When Messages are More Important Than Words
When you want your team members to deliver an important message, it requires more than simply giving them words to say. In worst case scenarios, these phrases are barked out, mumbled or raced through, and misunderstood because of poor delivery. It’s not enough to SAY “Thank you”—your team members need to demonstrate it as well.
Fans of the old Doogie Howser TV show may recall watching Doogie, the boy genius who becomes a physician at age 14, struggling to learn how to master the phrase “You want fries with that” behind the counter at a fast-food place. (He was supposed to say it as a statement, not as a question.)
In a real situation, some years ago Kmart famously directed all of its employees to use the phrase “Thank you for shopping at Kmart” when concluding an interaction with customers. In internal communications, they shortened the phrase to TYFSAK to remind employees to use the phrase, even putting TYFSAK stickers on cash registers inside the store. The problem? Groups of employees were observed blurting out “TYFSAK” to customers who weren’t in on the code.
When you want your team members to deliver an important message to key customers, it requires more than simply giving them words to say. In worst case scenarios, these phrases can be barked out during busy times, mumbled or raced through, or easily misunderstood because of poor delivery technique. Customers are left thinking…WHAAAAT?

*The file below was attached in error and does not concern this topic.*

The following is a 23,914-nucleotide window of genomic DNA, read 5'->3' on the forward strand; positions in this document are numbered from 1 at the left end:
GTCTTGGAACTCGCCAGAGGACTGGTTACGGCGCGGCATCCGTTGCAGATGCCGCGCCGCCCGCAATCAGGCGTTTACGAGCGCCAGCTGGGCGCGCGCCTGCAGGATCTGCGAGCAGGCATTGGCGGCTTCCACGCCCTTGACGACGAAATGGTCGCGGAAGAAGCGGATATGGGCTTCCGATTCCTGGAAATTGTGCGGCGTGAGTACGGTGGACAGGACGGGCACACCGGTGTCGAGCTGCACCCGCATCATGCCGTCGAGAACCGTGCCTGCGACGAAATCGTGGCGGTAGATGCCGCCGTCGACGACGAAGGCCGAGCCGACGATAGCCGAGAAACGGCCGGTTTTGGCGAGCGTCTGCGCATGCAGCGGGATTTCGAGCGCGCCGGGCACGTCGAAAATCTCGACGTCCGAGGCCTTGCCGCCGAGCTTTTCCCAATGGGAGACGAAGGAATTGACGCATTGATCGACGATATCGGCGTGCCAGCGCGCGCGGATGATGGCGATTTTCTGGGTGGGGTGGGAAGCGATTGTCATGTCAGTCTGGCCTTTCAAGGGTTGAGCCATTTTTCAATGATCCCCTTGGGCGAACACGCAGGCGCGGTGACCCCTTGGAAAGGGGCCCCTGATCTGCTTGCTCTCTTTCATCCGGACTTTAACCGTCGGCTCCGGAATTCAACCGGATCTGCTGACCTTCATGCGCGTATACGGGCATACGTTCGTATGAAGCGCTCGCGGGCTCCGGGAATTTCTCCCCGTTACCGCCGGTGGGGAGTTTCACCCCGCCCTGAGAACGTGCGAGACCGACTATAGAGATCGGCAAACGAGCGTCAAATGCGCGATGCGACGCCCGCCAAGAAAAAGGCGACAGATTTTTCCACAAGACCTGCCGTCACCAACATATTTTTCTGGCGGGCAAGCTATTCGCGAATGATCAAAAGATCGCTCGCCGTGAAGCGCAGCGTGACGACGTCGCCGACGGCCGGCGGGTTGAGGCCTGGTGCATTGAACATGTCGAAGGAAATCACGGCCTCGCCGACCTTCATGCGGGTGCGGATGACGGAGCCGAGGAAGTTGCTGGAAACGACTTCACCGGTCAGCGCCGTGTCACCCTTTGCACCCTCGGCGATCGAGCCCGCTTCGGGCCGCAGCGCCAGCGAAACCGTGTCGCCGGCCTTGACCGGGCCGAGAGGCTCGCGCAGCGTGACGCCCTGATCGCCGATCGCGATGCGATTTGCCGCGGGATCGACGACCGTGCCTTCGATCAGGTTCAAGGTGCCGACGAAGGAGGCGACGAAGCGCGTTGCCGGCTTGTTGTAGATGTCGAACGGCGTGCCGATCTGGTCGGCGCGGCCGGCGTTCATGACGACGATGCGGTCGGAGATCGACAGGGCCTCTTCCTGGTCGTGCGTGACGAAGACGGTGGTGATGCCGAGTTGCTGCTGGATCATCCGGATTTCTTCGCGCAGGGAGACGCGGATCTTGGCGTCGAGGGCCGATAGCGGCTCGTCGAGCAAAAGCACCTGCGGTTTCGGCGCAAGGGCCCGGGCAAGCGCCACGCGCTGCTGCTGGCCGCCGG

Steve experienced this the other day at a sandwich shop where he had to make a series of choices when ordering. The person behind the counter knew the prompts by heart, but raced through them, making them difficult to understand. Clearly, she was reciting rote phrases handed down by management. These phrases were new to Steve, the customer, even though they felt repetitive to the employee.
It’s a good practice to give your employees phrases and key messages to use in their work. It’s BETTER practice to TRAIN them how to use the phrases or deliver your messages, given that they will likely be repeating them hundreds of times a week. Many employees get bored with using the same phrase over and over, not to mention others who struggle with the phrase because of accent, regional cadence or intonation.
Your friends at EMS can help you devise a training program to make sure that your team members learn the words, understand the intent behind the words, and become able to use those words over and over, yet sounding fresh each time they say them.
What are the best and worst examples of greeting, response and thank you lines that you have heard from customer service people?